To figure out why a material has particular properties, scientists need to know far more than just the elemental chemical composition of that material. To really understand what makes a material “tick,” scientists need to probe the internal structure of the material to decipher just how the atoms and molecules within the material fit together, how they interact in various states and phases and how conditions such as temperature and magnetic field affect those interactions.
Ames Lab scientist Matt Kramer operates the Lab’s transmission electron
microscope. Various equipment options allow scientists to probe different
aspects of a material. In scanning mode, or scanning transmission electron
microscopy (STEM), the electron beam is scanned back and forth across
To characterize a material, scientists rely on a wide variety of analytical techniques. While individual characterization techniques are specialized to highlight different aspects of a material, they do share some things in common. Many techniques rely on the principle that atoms and molecules have a unique signature on the spectrum when subjected to electromagnetic radiation. The signature can manifest itself in different ways, but a simple example of this principle can be seen in a TV screen where a europium phosphor shows only the vivid red portion of the light spectrum when subjected to the broadcast signal.
Spectroscopy allows scientists to “see” what’s inside a material by viewing what happens to the electromagnetic radiation directed at the sample. Depending on the type of radiation used – running the gamut from radio waves, microwaves and light to X-rays and gamma rays – and its strength, scientists can measure how the energy is absorbed by the material, emitted by the material or scattered by the material.
In nuclear magnetic resonance (NMR) spectroscopy, for example, researchers use radio-frequency magnetic energy on a sample to measure the local magnetic fields generated by the nuclear spins. This provides detailed spectral information about the physical and chemical properties of the material, such as the distance between nuclei and their specific positions at a particular point in time.
Similarly, X-ray diffraction spectroscopy uses X-rays to probe the sample, and the interaction of the X-rays with the electrons in the materials
results in the transference of energy from the X-rays. These “scattered” or defracted X-rays will have a different wavelength than the original beam. In highly ordered materials, these scattered rays will form a pattern that corresponds with the distribution of atoms within the material, providing keys to its crystal structure.
Some types of electron microscopy also rely on the material’s spectroscopic properties. In transmission electron microscopy, very thin samples are probed with an electron beam that passes through the material. As the beam passes through, some of the beam’s electrons are reflected. Different particles have a particular angle of reflection, so by using sensors to measure the angle of the reflected beam, scientists learn about the structure of the material.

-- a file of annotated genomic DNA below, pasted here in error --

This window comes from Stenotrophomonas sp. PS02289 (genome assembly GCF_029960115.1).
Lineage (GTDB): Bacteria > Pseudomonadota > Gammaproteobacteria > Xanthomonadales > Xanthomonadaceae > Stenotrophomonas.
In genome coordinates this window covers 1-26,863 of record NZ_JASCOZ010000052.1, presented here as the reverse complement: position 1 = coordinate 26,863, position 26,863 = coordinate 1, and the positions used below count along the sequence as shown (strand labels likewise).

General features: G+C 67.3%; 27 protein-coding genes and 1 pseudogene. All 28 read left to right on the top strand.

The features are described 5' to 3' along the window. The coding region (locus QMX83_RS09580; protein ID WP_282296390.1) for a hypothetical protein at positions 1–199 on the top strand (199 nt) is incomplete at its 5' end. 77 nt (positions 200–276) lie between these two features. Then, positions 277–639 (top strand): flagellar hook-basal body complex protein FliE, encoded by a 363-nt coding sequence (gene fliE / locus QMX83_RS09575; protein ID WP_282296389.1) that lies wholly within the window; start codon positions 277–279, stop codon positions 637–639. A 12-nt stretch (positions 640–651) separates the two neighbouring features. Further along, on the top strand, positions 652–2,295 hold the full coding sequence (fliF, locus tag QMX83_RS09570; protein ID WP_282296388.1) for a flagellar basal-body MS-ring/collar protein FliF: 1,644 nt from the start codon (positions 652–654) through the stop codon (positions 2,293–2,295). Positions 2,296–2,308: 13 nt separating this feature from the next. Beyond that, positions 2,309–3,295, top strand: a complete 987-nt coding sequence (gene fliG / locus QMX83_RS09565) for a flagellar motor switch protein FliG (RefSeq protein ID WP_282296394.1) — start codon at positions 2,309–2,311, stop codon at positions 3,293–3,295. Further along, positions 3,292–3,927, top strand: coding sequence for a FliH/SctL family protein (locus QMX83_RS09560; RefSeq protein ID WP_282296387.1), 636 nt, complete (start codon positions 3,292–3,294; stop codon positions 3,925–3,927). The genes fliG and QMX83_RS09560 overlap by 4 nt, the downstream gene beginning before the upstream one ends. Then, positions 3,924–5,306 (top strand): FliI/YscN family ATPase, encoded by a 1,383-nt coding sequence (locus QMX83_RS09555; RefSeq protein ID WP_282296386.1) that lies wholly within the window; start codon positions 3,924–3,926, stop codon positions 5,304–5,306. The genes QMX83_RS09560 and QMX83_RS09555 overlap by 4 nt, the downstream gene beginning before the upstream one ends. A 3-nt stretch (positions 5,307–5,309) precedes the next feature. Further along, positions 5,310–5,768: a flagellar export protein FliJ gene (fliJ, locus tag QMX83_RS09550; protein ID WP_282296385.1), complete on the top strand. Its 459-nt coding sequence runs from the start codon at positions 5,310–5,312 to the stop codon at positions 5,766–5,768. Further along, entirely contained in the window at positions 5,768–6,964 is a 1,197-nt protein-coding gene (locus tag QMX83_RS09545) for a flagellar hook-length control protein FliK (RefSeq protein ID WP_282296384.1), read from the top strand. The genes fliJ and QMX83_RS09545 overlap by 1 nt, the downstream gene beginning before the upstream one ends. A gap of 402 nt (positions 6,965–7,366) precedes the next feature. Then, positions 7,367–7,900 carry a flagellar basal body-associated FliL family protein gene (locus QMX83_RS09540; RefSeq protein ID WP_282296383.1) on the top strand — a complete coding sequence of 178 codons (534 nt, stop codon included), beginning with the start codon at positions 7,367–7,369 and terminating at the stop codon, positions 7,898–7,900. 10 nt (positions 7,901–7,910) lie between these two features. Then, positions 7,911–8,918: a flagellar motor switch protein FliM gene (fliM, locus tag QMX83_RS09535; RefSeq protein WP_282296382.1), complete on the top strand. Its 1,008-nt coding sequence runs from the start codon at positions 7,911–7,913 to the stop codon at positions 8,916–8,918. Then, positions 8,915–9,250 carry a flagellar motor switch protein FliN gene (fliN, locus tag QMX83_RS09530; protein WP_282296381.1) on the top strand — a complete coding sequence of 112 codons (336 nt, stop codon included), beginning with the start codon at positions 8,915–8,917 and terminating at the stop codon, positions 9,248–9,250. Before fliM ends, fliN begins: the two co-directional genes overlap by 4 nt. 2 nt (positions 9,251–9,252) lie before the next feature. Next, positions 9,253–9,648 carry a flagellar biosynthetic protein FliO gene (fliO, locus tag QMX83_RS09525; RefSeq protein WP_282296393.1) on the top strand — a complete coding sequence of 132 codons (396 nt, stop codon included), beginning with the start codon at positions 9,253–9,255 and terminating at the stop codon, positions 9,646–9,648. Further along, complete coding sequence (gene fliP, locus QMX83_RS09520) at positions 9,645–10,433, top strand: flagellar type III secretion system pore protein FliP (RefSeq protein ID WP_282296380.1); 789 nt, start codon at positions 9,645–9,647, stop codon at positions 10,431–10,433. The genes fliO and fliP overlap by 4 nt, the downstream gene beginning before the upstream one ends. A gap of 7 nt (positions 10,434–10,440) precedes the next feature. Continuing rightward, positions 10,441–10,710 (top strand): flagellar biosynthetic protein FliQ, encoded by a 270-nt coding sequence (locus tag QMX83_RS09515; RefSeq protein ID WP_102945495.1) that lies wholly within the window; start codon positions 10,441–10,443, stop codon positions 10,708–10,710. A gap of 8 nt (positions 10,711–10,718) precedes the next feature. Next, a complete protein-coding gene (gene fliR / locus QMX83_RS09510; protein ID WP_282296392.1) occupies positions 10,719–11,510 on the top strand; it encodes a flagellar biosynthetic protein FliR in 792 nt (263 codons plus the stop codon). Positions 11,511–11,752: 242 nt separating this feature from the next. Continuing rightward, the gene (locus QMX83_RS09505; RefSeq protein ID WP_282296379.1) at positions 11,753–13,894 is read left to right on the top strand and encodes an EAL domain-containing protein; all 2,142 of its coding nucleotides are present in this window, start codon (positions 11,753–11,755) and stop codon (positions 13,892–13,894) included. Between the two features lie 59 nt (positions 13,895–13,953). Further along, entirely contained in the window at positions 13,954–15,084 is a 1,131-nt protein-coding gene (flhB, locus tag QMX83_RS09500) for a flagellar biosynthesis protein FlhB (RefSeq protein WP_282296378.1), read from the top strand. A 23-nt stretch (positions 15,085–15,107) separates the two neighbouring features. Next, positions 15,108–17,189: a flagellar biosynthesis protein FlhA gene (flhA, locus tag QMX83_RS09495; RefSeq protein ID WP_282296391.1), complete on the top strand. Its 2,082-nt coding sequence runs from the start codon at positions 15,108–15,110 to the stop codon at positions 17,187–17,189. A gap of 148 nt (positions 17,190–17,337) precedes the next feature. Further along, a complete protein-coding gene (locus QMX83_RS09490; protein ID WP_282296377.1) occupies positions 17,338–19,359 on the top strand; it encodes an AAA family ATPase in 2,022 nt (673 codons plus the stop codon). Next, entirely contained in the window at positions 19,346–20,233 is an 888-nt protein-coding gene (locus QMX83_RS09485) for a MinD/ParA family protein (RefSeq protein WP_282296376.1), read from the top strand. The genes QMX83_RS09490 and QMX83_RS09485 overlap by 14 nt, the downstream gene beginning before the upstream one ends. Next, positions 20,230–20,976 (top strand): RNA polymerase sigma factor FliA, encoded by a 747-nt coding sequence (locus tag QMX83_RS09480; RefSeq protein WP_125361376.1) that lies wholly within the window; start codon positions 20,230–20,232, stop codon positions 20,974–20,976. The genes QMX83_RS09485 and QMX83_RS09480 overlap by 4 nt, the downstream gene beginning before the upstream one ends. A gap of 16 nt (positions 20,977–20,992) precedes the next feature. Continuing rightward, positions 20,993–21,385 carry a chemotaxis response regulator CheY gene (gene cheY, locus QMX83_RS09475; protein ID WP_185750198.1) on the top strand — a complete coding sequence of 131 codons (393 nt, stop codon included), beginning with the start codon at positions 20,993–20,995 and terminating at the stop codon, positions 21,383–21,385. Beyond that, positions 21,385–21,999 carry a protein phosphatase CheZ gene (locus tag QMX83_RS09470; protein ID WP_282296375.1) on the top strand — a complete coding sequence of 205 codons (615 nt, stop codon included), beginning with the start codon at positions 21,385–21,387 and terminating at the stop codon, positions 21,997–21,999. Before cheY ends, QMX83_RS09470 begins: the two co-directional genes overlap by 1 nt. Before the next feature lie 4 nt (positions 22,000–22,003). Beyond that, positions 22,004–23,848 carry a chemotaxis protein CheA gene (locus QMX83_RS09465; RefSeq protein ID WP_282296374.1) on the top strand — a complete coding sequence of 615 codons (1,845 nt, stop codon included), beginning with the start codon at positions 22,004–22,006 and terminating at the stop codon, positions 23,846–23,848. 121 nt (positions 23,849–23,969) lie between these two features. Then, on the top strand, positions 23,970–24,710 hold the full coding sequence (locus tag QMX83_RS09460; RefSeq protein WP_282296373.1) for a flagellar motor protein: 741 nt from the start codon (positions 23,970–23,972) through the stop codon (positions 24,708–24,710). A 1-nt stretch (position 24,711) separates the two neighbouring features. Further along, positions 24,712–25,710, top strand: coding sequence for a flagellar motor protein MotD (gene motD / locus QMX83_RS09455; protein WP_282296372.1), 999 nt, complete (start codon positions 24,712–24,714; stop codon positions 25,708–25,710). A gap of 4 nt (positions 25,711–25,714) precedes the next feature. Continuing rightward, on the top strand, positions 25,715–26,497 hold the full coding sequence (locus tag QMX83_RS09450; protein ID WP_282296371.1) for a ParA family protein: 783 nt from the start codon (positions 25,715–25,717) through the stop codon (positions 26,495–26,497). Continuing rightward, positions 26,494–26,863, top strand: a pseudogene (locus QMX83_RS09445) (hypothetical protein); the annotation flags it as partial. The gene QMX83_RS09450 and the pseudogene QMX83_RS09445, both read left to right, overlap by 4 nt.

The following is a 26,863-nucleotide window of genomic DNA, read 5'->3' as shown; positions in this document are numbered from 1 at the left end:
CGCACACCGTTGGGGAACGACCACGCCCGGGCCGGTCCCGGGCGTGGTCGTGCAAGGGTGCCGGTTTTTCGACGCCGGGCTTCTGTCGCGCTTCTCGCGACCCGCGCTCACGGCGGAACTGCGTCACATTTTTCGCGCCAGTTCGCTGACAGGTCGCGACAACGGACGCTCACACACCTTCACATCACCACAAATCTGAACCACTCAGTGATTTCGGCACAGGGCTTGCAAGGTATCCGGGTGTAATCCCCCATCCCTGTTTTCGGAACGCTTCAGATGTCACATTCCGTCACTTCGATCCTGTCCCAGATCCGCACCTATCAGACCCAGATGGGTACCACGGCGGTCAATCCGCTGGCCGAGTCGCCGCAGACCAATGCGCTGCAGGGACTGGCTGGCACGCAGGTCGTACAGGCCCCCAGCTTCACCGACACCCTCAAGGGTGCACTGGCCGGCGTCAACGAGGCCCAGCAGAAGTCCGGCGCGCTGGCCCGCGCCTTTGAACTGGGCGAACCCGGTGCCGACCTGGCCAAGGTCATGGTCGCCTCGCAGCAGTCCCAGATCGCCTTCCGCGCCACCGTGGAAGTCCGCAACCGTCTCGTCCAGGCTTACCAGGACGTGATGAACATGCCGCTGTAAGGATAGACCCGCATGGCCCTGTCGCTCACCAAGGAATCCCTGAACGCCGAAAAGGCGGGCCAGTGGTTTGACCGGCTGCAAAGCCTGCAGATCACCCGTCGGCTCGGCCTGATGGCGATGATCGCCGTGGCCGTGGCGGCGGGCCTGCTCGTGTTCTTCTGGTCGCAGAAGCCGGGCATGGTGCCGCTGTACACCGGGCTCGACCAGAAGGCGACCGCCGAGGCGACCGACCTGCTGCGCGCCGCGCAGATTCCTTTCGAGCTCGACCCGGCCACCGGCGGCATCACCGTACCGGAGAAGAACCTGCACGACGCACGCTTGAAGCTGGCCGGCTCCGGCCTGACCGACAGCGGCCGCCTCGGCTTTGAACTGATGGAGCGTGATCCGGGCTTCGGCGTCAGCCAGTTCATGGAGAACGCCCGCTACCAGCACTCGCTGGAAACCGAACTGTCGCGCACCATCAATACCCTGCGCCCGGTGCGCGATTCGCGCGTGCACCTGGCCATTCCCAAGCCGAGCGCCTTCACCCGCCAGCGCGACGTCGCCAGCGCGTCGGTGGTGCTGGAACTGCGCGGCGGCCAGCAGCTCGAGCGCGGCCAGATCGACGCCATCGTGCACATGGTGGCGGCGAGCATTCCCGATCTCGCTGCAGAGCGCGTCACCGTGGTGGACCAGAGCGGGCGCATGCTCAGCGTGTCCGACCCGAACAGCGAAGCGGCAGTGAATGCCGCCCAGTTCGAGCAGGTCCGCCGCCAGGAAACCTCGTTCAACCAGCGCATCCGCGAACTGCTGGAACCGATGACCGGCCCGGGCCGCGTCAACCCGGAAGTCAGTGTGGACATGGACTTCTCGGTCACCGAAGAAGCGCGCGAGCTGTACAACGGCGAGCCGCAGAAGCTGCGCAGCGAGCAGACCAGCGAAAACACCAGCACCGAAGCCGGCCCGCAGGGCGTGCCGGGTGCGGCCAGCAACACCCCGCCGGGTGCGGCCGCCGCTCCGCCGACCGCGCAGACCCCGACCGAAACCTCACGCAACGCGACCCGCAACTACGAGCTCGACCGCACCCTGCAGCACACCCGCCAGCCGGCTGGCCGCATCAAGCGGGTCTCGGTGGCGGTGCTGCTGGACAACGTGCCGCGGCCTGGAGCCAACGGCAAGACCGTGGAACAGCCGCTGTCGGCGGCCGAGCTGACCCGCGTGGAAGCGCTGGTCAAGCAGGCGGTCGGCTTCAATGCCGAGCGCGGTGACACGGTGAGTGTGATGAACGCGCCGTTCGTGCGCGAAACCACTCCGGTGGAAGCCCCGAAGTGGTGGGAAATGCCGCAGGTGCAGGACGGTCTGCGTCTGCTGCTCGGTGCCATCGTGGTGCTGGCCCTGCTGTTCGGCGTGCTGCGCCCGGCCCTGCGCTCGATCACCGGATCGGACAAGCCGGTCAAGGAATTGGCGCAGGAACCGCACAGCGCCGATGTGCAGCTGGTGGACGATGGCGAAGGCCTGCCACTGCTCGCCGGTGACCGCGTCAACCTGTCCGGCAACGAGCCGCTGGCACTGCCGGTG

The Ames Laboratory’s strength in creating materials relies in large part on the expertise of its researchers in these various techniques to quantify particular aspects of a material. And the Lab’s highly
|A technique known as high angle annular dark field (HAADF) STEM can be used
to create a high contrast image, such as the one of a co-block polymer on the
left, to give a better view of the crystal structure of materials. At right is a TEM
bright field image of the same co-block polymer, which provides a better view of the sample’s surface.
collaborative atmosphere allows the snapshots gathered by these various characterization techniques to be drawn together to form a more complete picture.
“Our characterization expertise and capabilities are a cornerstone of who we are at the Ames Laboratory,” says Duane Johnson, Ames Lab’s chief research officer. “The Chemical and Advanced Materials Characterization Center, or CAM-2C (came to see), encompasses a broad range of techniques that directly benefit the DOE’s energy-sciences portfolio.”
“What sets Ames Laboratory apart from most materials research labs is the broad, yet integrated nature of the research, synthesis and characterization within our material discovery efforts,” Johnson says. “It involves numerous researchers, which are mirrored within the Lab’s four science cornerstones, and founded on our unique synthesis and processing of high-purity, bulk single crystals that may involve volatile elements.”
“With our `theoretical characterization’ capabilities (computational materials science and chemistry),” he adds, “we have an integrated feedback loop between theory and experiment that works very well, helping to speed up development and understanding.”
CAM-2C’s capabilities include: